Save and Stack
This button, located below the preview area, exports a copy file with the soft proof settings applied. The exported file is saved as a full resolution, highest quality JPG and appends the selected printer profile to the end of the file name. The new file is automatically stacked with the original.

Put to Practical Use
For most photographers, integrating the new capability provided by this plug-in will require a bit of tweaking to the print workflow. Here’s how I do it:

1. Develop the master (original) file so that it looks exactly the way I want on my calibrated monitor.

2. Make a Virtual Copy (VC) of the finished master file.

3. Soft proof the VC using the plug in.

4. From the plug-in, do a Save and Stack.

5. Back in Library use Compare view to see the VC and the soft proof file.

6. Adjust the Soft Proof using Quick Develop so that it’s as close a match as possible to the VC.

7. Sync the Soft Proof settings to the VC.

8. Print the VC using the same settings that were used in the plug-in.

Here are some ideas, comments and suggestions that will make your workflow easier:

  • Use Virtual Copies for printing. You can adjust VCs to make the best possible print for different conditions while preserving your finished master file in its original state. Never modify a master file for a specific kind of output. More about this is discussed in my article at the Lightroom Lab.
  • When adjusting a print file based on a soft proof, the goal is to get the soft proofed version to match as closely as possible to the non-proofed original. This will provide the best possible color match for the print.
  • One of the most useful features of the SoftProofing plug-in is that it allows you to see the difference between Perceptual and Relative intents. Some photos will look notably better with one or the other intent. Even if you only use the SoftProofing plug-in to see the difference in rendering intents before printing, your prints will start coming out much better.
  • You can use the above workflows when preparing files for a lab. Get their custom profiles for the type of prints you’re ordering, go through the soft proofing and adjustment process for prints using virtual copies, then Export your print files (or use the Print module’s Print to File function).

Areas for Improvement
For the most part, the plug-in worked as I expected it to, with only a few minor shortcomings:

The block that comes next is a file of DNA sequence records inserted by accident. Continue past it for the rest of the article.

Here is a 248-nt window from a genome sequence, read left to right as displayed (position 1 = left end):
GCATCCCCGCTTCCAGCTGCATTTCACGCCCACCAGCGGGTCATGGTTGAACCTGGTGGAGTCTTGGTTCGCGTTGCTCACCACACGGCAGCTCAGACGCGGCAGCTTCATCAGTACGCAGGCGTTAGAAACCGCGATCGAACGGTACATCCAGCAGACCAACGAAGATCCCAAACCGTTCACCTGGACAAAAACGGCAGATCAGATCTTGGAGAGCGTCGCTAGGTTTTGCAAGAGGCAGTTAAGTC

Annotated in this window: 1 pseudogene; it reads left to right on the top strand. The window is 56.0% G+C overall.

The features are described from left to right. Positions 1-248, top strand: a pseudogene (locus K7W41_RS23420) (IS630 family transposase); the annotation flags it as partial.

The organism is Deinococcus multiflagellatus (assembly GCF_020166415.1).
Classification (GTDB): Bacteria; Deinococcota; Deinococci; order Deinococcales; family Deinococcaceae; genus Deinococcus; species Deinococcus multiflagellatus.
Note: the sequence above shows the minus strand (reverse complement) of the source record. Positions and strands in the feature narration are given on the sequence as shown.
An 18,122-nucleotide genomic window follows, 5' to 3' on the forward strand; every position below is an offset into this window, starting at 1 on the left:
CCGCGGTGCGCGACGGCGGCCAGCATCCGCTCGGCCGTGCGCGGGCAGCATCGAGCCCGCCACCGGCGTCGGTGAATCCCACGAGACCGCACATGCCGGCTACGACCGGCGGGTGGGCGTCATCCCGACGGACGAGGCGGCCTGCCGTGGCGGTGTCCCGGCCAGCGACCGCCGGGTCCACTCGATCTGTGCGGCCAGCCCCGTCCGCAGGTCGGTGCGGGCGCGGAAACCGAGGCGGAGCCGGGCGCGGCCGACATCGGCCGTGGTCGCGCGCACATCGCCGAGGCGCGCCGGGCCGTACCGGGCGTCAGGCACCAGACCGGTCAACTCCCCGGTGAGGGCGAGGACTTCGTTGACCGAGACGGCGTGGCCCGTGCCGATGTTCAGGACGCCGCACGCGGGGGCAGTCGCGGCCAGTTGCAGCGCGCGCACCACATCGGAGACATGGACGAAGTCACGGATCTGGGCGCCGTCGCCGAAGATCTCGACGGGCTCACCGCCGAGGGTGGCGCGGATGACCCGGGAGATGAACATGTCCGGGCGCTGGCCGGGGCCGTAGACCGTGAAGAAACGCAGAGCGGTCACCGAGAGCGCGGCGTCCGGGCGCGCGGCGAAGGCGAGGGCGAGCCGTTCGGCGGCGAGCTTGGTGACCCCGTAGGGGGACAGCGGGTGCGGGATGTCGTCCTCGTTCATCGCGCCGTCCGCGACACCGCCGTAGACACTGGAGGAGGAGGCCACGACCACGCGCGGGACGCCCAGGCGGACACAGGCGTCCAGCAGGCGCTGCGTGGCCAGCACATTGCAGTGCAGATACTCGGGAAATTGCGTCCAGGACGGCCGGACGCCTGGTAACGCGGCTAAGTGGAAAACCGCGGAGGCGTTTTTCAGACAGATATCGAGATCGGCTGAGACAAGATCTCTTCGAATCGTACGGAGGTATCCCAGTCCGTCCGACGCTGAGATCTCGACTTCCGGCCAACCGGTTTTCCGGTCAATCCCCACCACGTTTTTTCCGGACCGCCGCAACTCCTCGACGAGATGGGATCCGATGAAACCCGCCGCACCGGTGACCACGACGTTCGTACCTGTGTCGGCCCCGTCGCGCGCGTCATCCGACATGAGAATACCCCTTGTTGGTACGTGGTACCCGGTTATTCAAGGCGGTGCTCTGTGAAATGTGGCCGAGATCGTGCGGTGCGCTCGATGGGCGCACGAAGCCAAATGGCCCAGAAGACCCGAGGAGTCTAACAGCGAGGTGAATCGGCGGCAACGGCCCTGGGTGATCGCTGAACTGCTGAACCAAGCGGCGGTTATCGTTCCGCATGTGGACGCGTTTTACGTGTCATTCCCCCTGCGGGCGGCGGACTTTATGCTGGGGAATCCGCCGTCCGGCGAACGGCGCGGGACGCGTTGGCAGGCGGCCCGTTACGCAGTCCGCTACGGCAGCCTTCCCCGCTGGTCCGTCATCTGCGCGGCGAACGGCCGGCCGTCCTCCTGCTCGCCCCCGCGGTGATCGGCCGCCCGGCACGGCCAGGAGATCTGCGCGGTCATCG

• With the Save and Stack feature, I often had to switch between views and image sources several times for the stacked proof copy to be visible in the Grid and Filmstrip.
  • In my testing the Save and Stack feature did not update Collections; the new JPG was only visible in the Folder view.
  • After I clicked the 0. Orig. button, clicking the other presets or choosing different profiles did not update the proof preview; it just stayed on Original. This remained in both views. I had to cancel to get out of the plug-in and go back in again to see soft proofs.
  • Adding Tooltips in the plug-in window would be a welcome improvement, especially for people new to the concept of soft proofing.
  • The plug-in window interface could be better designed to make use of available space.

All in all, these are minor nits for a v1 release and there was nothing in my experience that would keep me from recommending this plug-in.

Final Thoughts
The Mac and Windows version function identically; both are super easy to use and work as advertised. The soft proofs I see with this plug-in are on par with any soft proofing I would do in Photoshop.

One significant difference between using this plug-in and working in Photoshop is that you can’t make adjustments when looking at the soft proof. In Photoshop, you can look at your soft proof and use layers to adjust saturation, curves etc. and see the effects in real time. With this Lightroom plug-in, you can see a soft proof and render a reference file showing the proof conditions, but you need to do the adjustments outside the soft proof environment, which could result in numerous trips back into the plug-in to check results. All in all I don’t see this as a huge downside; just a new way of doing things.

As the first of its kind, this plug-in is long overdue and is a “must-have” for photographers wanting to have the most possible control over their prints. Kudos to Jim for putting out a great product at a great price, and one that well serves a real need.

You can get a free trial version for Mac or Windows here

The plug-in is also listed on Adobe’s Plug-In Exchange

Lightroom Export Plug-Ins

A question from a colleague: I have a question with Lightroom plug-ins. I’ve downloaded and installed several (MobileMe, PhotoShelter, Facebook, etc.) and they show up OK in the Plug-In Manager, but fail to show up in the Export dialog?

My Answer: look in the Export To: menu at the top of the Export window. You must choose the web service as the destination first. Then the options for the plug-in become available.

Lightroom and Photoshop Noise Reduction Plug-Ins

Recently, a reader of my Lightroom 2 book wrote to ask me about how to integrate Topaz DeNoise into an automated Lightroom workflow.